Madrid Protocol – recent developments and practice tips

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The Madrid System, which is administered by the WIPO, is a cost-effective option for trademark owners who want to obtain trademark rights in many important commercial jurisdictions quickly and efficiently by securing an international registration in accordance with the provisions of the Madrid Protocol (which all Madrid members have now joined) and the provisions of the Madrid Agreement. The primary relevance of the Madrid Agreement is that trademark owners in countries that belong to both the protocol and the agreement can often pay lower official fees for extensions of protection to countries that also belong to both treaties. They can also benefit from having their extensions of protection examined within a shorter 12-month refusal period rather than the 18-month refusal period provided for in the Madrid Protocol. Only about half of the Madrid System members belong to both treaties.

How to best take advantage of the Madrid System

To understand how to best take advantage of the Madrid System it is vital to understand how it works, so we shall begin with a review of the basics.

A trademark owner must file a trademark application in its home country (ie, where it is a national or where it is domiciled or has a real and effective commercial establishment), as that application then provides the basis for filing an international registration application under the Madrid System. The application must be filed in the applicant’s home country patent and trademark office, which examines it for formal requirements and then forwards it to the WIPO for further processing. The WIPO examines the application primarily to confirm that the goods and services are correctly specified and classified and that the requisite fees have been paid, and then issues an international registration and notifies the patent and trademark offices in the extension countries where protection is requested. The extension countries have 12 months (if the agreement rules govern) or 18 months (if the protocol rules govern) to examine the request for protection and:

  • approve it by issuing a grant of protection;
  • object to it by filing a provisional refusal; or
  • take no action whatsoever.

Where no action is taken, the WIPO will deem the extension of protection to have been granted once the relevant 12-month or 18-month refusal period has expired. If a provisional refusal is issued, the WIPO forwards this to the trademark owner or its international registration representative agent who must then typically hire local counsel to resolve the relevant issues so that the international registration extension can either be finally accepted or refused. Many countries rely on the publication of the grant of the international registration for opposition purposes, so it is important to carefully scrutinise watch notices for those opposition dates. However, many other countries republish international registration extensions for opposition purposes in their own gazette and will notify the WIPO that an extension has been preliminarily approved subject to any opposition that may be filed.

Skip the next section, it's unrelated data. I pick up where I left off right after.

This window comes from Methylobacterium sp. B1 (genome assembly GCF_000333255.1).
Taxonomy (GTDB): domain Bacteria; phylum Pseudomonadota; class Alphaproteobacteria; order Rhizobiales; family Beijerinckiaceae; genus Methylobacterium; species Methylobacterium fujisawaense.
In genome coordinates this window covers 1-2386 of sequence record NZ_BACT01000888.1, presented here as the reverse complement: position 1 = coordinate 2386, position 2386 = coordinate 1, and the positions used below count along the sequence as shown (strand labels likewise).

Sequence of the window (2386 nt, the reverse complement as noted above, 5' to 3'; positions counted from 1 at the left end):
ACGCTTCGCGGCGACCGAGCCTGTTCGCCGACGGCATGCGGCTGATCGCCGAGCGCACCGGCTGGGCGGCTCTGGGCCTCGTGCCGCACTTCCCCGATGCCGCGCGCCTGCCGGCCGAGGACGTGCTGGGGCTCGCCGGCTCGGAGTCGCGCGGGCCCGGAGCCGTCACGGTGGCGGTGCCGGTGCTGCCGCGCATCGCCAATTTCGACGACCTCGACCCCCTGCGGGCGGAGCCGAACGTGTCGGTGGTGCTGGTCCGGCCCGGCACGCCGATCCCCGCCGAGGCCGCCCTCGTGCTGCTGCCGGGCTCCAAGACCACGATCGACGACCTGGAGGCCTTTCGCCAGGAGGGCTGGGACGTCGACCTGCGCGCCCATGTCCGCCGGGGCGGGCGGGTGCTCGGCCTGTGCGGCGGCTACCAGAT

Once the international registration extensions are deemed granted in the Madrid extension countries, they have the same legal force and effect as national registrations. However, the validity of these extensions initially remains dependent on the continuing validity of the home country filing that is the basis of the international registration. So, if the home country filing suffers a final refusal, in whole or in part, within five years of the issuance of the international registration, the international registration coverage will be revoked to that extent once the WIPO is notified. However, at that point the trademark owner has three months to file transformation applications in the international registration countries of interest to retain protection for the revoked coverage.

The WIPO can also raise objections to an international registration application, usually due to the applicant’s failure to pay the required fees or due to the WIPO’s determination that the goods and services specified are either vague or misclassified. The WIPO’s objection will be issued as a notice of irregularity that is usually sent to the applicant through the home country patent and trademark office in which the international registration application was filed. The applicant has three months to respond. Applicants who use the Madrid System frequently set up a deposit account with the WIPO to pay the official fees, which must be funded in Swiss francs, the currency in which the WIPO operates and sets its fees. US applicants who have a USPTO deposit account may also specify at the time that the international registration application is filed that any fees due to the WIPO be paid from their USPTO deposit account. As for the specification of goods and services, the international registration applicant’s response to the notice of irregularity must typically be filed with the home country patent and trademark office, which must certify that the amendments made to overcome the WIPO’s objections do not extend beyond the scope of the international registration basis applications before forwarding them to the WIPO. Once the issues raised in the notice of irregularity have been resolved, the WIPO will issue the international registration.